A sad tale, indeed. Ironically, the near-death of the British watchmaking industry was, largely, due to a desire to preserve tradition; and now, that’s where a few companies are focusing their efforts in an attempt to revive the industry; starting with tradition, and rediscovering the true spirit of British watchmaking. Today, there is only really one truly British watchmaker in existence; Roger W. Smith, whose team produce watches comprised of entirely hand-made, British parts – including their own British movement - from their Isle of Man studio. Clients often have to wait for around three years to get their hands on a Roger W. Smith wristwatch, and will pay anything from £100,000 to £250,000 to obtain one of his timepieces. Needless to say, as incredible as his work is, it’s not for everyone.
We are often asked why we use Swiss or Japanese parts and manufacturing. The simple answer is that they are the best, and there are no real other options if we are to continue to create what we'd consider affordable watches, that live up to our expectations in terms of reliability, durability or quality. The vast majority of watch brands don’t manufacture their own movements; you will often find the same movement within a £5,000 watch as you will within a £500 watch from two different brands, and often supplied and built, together with the rest of the watch, by the same manufacturing partner. Therefore the only distinguishing feature of these watches is the design. It’s the heart and soul of the watch; it’s what makes it unique, what causes one customer to fall in love instantly and another to turn their nose up. Design goes beyond the colours chosen or the shape of the hands; it’s the shape of the case and how waterproof it is, it’s the durability of the crystal, it’s how the crown sits and the sweep of the hands as they traverse the dial. Much of what makes a watch high-quality is down to the design, rather than simply the movement within.
Marloe Watch Company was born from a moment of disappointment; when Oliver opened up his relatively pricey fashion watch to reveal its empty, battery-operated core. Our customers will never experience that feeling, for within each of our watches lies a miracle of engineering. They may not be British movements, but they’re selected for their exceptional performance, reputation and heritage – which, ultimately, is still partially rooted in Great Britain. What encircles the movement is, in the case of Marloe Watch Company, British to a molecular level. Inspired by Great British endeavour and bodies of water, every element of a Marloe watch is carefully considered and designed to reflect its roots; whether they lie in the Lake District, in the churning oceans off Scotland, or in the spirit of British adventure – our home permeates every one of our designs.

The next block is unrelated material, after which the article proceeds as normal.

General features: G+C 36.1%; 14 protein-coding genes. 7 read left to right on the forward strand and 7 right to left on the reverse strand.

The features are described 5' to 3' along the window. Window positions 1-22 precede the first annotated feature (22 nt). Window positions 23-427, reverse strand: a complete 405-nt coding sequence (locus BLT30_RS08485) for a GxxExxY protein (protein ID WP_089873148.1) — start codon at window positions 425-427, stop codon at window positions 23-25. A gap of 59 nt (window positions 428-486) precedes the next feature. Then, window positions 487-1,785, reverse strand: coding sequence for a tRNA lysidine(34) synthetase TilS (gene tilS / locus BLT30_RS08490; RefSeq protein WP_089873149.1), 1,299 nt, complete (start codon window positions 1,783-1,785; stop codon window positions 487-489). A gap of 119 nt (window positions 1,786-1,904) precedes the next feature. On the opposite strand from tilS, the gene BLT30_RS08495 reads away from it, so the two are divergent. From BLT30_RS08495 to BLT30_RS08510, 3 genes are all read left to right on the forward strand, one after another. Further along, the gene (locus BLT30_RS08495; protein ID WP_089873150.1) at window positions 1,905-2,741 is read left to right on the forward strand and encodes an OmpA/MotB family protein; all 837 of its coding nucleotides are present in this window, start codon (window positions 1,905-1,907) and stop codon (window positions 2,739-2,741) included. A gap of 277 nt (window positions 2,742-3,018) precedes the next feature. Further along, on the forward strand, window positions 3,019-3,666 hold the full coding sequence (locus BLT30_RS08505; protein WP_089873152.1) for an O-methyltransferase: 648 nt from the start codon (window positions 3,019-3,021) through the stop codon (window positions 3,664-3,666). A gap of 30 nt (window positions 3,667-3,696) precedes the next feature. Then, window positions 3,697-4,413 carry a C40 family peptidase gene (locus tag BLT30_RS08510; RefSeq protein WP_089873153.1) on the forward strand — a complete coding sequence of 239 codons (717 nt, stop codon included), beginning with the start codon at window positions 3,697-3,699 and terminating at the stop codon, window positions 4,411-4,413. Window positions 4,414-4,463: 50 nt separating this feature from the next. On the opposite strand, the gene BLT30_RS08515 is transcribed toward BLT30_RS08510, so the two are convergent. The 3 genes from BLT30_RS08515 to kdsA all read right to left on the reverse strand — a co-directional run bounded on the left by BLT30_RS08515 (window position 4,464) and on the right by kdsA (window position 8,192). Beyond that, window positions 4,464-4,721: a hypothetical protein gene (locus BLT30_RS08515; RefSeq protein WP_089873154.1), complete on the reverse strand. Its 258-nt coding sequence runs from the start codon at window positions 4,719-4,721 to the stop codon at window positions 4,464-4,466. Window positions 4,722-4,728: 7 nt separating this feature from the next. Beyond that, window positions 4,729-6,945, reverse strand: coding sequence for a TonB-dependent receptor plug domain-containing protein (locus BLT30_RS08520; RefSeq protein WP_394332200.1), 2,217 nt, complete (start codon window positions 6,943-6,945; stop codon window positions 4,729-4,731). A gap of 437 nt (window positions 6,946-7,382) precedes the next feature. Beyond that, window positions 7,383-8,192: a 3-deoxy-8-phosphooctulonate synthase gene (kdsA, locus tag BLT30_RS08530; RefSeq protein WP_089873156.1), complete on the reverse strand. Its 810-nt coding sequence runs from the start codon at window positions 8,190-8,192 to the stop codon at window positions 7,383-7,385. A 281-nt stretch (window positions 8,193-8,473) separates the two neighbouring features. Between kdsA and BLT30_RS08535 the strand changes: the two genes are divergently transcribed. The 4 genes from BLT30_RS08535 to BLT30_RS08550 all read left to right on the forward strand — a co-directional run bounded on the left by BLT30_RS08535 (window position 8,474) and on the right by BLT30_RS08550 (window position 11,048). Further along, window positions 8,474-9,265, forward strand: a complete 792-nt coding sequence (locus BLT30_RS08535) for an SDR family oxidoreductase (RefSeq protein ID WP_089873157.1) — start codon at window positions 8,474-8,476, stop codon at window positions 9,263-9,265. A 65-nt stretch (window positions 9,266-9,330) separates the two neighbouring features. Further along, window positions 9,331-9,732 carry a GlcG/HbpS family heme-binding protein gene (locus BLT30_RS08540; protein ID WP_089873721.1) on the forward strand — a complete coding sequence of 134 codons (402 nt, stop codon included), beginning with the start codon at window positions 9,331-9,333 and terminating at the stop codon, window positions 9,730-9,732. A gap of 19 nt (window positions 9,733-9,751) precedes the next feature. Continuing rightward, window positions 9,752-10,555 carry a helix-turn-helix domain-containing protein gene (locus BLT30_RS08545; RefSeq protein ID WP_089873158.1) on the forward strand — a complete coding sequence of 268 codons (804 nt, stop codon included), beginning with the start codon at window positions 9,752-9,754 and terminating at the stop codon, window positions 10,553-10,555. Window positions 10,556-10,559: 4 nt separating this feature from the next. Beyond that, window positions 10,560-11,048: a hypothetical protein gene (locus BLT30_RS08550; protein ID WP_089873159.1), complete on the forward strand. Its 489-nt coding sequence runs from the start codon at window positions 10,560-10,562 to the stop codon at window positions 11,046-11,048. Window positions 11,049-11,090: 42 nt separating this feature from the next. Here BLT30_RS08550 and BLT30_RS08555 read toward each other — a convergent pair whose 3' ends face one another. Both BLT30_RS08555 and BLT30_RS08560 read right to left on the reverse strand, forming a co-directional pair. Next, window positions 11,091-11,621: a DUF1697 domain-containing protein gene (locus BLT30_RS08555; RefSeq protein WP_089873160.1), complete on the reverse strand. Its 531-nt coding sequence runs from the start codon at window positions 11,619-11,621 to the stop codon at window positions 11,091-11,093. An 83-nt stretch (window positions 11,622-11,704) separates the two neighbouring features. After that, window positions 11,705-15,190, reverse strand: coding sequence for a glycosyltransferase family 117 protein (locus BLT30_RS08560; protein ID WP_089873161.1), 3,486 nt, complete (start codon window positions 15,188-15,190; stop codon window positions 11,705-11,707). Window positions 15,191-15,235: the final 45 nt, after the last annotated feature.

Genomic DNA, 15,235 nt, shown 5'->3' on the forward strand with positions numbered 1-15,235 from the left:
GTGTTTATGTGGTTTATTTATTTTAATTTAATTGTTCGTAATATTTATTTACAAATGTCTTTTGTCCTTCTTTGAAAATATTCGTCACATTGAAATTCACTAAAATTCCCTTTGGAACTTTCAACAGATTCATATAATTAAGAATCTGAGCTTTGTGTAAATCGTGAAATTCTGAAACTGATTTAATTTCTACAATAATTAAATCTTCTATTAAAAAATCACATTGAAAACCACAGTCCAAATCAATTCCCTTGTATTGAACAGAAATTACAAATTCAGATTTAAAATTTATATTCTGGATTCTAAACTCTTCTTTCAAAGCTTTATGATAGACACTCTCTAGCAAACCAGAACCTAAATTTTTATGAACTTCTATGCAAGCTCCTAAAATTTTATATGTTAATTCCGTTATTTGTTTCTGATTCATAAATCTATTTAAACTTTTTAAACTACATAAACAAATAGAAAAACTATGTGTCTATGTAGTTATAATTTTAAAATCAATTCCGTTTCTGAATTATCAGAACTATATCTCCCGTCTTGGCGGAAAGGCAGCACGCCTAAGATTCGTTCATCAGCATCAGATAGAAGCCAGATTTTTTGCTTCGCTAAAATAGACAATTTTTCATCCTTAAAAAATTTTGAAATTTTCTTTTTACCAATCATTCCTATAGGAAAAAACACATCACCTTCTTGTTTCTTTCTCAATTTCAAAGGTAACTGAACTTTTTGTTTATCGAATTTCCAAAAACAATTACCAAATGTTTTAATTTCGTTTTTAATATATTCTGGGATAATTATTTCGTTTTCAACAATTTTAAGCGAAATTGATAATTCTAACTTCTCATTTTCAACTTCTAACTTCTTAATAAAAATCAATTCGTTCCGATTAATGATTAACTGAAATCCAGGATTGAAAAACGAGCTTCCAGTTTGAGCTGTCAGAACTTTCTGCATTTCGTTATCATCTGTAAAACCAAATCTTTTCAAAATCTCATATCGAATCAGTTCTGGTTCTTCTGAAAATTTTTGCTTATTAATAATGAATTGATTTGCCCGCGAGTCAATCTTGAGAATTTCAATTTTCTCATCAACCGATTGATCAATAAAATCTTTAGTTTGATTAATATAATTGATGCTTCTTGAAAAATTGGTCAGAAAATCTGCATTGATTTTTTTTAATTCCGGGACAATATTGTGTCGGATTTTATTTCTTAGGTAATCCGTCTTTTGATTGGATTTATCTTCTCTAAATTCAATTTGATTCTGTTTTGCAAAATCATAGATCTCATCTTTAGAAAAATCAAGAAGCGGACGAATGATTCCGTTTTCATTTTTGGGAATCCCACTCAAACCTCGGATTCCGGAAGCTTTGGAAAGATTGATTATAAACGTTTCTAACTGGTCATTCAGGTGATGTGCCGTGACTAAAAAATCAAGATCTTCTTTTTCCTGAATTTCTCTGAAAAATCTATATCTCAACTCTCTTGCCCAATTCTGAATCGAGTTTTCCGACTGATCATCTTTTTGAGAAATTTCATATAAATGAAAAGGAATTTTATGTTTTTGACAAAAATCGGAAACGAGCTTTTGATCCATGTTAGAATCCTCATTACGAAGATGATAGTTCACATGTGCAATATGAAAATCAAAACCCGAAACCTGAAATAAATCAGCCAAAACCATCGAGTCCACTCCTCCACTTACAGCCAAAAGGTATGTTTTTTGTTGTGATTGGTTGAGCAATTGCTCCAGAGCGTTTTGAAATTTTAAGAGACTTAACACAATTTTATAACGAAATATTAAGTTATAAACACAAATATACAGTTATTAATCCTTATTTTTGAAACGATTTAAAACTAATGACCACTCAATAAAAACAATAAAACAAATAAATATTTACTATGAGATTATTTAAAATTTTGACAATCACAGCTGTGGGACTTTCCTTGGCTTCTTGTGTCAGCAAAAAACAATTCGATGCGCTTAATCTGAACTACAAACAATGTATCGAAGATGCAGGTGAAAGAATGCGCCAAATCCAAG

For any British company to acquire the expertise, tooling, machinery and workforce necessary to begin to manufacture their own British movements, an incomprehensible sum of money would be required; far too much for one, or even a collective of brands to consider. British watchmaking will almost certainly never be what it was, but that doesn’t mean that it can’t be something great, and different. That’s where Marloe Watch Company, and a number of other British watch design companies, come into it; and that’s where we are keen to emphasise the importance of British design. Far from meaning nothing, it means everything if we are to begin to rebuild what has been lost, and write a new page in the history books. With the foundations of watchmaking still rooted in Britain – albeit under a pile of rubble now – there is an inherent desire among British watch designers to create, to encapsulate this spirit within beautiful timepieces once again.
So when we are told, by a generally ill-informed passing individual who is mid-scroll on their Facebook or Instagram, that ‘British design’ means nothing, we are liable to want to educate them; because it matters. It means everything to the watchmaking industry, to us, and to our customers. There is absolutely no secrecy or shame in us working with the Swiss or Japanese to bring our watches to life; on the contrary, we sing the praises of the movements that we have carefully selected. They’re in our watches for a reason, and, we are incredibly proud to be working with some of the very best in the world while ensuring that we still sell our watches at as accessible a price level as possible. While it’s wonderful to think that, one day, Britain might regain its manufacturing capabilities so that we can all call ourselves ‘British watchmakers’, it’s an unlikely prospect in our lifetime. And we’re at peace with that, as proudly British watch designers.